“Not for Sale”: Logo of the Save the Corcoran Coalition
The ad hoc Save the Corcoran Coalition recently sent a letter to the CEO of the Washington, DC, museum and art school, Fred Bollerer, its board chairman, Harry Hopper, and its board of trustees, calling upon them to “demonstrate a greater commitment to maintaining the
gallery’s home in Washington, DC.”
They suggested an action plan for expanding near the Corcoran’s current site in downtown Washington, rather than selling its Ernest Flagg-designed 1897 building and moving to another location in DC, Virginia or Maryland. The Corcoran recently solicited proposals from real estate firms interested in marketing its property. However, Mark Swartz, director of development communications, has said (scroll down) that a decision on whether to relocate will probably not be reached until the end of this year or the beginning of next.
According to the STC’s press release:
“Corcoran leaders have repeatedly noted the need for space, yet a
commercial building is under development adjacent to the museum [on property sold by the Corcoran],” said
Jayme McLellan, adjunct faculty member at the Corcoran College of Art +
Design and member of STC. “We respectfully ask leadership to negotiate
with Carr Properties about discounted or perhaps space donated in kind
in this building. It is a natural solution that would address several of
the challenges the Corcoran currently faces.”
The group’s petition, which calls upon the trustees “to halt this misguided effort to sell the Corcoran,” has garnered some 3,239 signatories at this writing.
Meanwhile, the Corcoran has posted search firm Heidrick & Struggles’ job description for its urgently needed new CEO. (Bollerer intends to leave later this year.) Here’s part of what they’re looking for:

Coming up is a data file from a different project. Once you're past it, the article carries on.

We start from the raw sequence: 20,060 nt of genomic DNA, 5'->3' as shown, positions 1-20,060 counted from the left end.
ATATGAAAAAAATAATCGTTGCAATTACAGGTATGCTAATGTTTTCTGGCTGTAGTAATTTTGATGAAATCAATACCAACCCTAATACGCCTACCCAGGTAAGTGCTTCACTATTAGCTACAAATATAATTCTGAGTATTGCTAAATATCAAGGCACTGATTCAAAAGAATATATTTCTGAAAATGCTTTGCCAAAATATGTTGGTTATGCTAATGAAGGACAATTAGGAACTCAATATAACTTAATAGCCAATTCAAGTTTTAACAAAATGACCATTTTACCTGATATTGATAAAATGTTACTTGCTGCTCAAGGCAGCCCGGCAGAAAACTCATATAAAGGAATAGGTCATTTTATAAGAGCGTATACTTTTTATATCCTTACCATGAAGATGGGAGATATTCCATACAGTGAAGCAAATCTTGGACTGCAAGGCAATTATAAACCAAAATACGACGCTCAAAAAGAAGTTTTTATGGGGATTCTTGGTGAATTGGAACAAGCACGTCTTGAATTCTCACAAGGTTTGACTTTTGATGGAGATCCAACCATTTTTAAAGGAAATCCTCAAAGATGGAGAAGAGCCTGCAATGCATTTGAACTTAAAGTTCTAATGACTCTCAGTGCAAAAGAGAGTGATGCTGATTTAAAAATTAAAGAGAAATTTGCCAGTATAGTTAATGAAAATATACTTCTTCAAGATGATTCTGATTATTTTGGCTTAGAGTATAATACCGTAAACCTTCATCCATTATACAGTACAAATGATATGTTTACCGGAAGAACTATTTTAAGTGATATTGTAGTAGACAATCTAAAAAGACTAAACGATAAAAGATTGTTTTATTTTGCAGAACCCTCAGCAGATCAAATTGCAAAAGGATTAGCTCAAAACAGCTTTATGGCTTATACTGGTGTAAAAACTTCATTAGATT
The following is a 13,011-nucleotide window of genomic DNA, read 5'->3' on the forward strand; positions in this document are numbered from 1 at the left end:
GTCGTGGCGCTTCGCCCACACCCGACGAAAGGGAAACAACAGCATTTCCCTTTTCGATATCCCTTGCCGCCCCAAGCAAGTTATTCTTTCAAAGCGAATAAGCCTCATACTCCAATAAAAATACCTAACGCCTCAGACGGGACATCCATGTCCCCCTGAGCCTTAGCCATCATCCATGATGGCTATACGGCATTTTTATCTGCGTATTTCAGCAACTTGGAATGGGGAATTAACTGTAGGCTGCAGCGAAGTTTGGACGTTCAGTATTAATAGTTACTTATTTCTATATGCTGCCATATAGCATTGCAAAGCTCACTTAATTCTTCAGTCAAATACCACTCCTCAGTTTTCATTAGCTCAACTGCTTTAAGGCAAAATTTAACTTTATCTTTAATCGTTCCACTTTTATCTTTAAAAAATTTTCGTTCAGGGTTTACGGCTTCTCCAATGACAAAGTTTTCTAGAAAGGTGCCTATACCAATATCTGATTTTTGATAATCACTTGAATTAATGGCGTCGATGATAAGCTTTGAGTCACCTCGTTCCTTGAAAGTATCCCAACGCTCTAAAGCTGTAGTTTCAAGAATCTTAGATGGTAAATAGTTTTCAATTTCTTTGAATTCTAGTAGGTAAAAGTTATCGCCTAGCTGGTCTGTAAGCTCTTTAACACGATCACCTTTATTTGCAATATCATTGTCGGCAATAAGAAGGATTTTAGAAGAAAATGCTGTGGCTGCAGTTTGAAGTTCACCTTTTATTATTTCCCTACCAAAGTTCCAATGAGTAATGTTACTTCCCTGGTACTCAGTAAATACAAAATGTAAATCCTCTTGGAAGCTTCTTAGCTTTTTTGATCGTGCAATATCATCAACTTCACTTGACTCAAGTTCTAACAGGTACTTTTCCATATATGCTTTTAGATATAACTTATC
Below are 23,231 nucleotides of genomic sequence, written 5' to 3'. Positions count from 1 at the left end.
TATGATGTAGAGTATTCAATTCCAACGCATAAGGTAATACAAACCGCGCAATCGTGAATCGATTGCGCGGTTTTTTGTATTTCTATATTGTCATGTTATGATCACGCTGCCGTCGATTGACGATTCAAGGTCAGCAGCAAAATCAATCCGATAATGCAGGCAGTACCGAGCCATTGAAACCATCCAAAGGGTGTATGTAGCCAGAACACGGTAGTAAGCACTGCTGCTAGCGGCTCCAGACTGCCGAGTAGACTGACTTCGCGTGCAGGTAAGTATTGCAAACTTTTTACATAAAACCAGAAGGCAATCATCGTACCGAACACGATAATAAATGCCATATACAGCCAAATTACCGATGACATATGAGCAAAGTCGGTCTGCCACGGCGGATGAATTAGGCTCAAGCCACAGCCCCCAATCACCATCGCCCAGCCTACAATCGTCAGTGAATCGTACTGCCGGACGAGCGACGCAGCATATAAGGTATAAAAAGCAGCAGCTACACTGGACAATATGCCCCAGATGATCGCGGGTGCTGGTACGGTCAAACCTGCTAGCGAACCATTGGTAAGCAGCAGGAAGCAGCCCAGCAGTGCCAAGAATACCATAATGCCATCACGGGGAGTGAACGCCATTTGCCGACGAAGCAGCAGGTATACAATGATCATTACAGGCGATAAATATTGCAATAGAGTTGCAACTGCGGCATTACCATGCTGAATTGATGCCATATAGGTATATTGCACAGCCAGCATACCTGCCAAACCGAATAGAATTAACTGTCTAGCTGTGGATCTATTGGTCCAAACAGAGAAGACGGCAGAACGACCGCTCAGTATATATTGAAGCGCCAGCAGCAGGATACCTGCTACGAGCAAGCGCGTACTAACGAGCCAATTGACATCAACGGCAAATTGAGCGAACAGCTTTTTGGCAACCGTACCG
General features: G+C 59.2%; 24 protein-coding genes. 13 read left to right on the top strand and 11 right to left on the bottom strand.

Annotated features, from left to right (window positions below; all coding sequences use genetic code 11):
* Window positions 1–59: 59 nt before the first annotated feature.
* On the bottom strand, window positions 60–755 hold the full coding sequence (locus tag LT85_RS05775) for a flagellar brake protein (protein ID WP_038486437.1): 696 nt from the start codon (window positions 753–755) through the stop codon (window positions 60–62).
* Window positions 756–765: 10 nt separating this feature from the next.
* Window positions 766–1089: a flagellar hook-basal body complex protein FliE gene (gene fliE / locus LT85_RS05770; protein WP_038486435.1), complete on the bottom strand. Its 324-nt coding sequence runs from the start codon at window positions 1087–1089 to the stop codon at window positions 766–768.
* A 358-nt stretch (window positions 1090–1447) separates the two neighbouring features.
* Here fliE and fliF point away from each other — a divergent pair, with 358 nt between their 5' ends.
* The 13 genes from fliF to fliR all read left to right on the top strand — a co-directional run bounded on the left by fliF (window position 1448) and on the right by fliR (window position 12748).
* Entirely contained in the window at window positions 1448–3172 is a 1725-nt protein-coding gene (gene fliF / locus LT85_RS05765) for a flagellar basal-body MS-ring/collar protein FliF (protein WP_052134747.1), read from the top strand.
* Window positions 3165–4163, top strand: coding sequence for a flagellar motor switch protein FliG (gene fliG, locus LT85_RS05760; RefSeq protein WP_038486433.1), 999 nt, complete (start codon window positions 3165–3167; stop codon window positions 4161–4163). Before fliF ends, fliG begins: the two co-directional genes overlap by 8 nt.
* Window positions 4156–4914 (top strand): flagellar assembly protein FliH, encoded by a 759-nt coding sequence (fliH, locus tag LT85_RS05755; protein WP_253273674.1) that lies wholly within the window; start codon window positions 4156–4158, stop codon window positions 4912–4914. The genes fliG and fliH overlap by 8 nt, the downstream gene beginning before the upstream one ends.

A seasoned professional with 10 to 15 years of executive experience and a recognized track record leading an innovative organization in the education, museum, arts, design, or [emphasis added] content generation and/or distribution industries [who is] accomplished in shepherding an organization through a major transition process and/or re-envisioning a completely new strategy
for an established organization.
“A healthy sense of humor” and “a strong work ethic coupled with an assertive but non-abrasive style” are also on the long list of qualifications, as is an “advanced degree in education, business, or [emphasis added] art/cultural fields.”
The reason I’ve emphasized the two “or’s,” above, is that a background in the arts appears to be desired but not required.
Disappointed by the absence of board members at the Corcoran’s community meeting earlier this month regarding the future of the museum (which I covered here), the coaltion asked “that decision-makers [be] present and participate at the next community meeting [my link, not theirs],” focusing on the future of the Corcoran’s College of Art + Design, scheduled for 7 p.m. this Thursday.
Meanwhile, my old friend Jack Rasmussen, director and curator of the American University Museum, added his own statement of support for the coalition, as quoted on its press release:
The Corcoran has the best collection of 19th-century American painting
and the best facility for showing it in Washington. The Corcoran also has a tradition of supporting the living artists of this city. These two crucial and complementary
functions cannot be moved to the suburbs. They belong in the heart of
our nation’s capital, supported by a partnership of public and private
funders and a Board of Trustees fully committed to seeing the Corcoran
flourish here. Moving to the suburbs will surely kill the Corcoran
Museum of Art and its School of Art + Design, and leave a smoking crater
in our cultural landscape.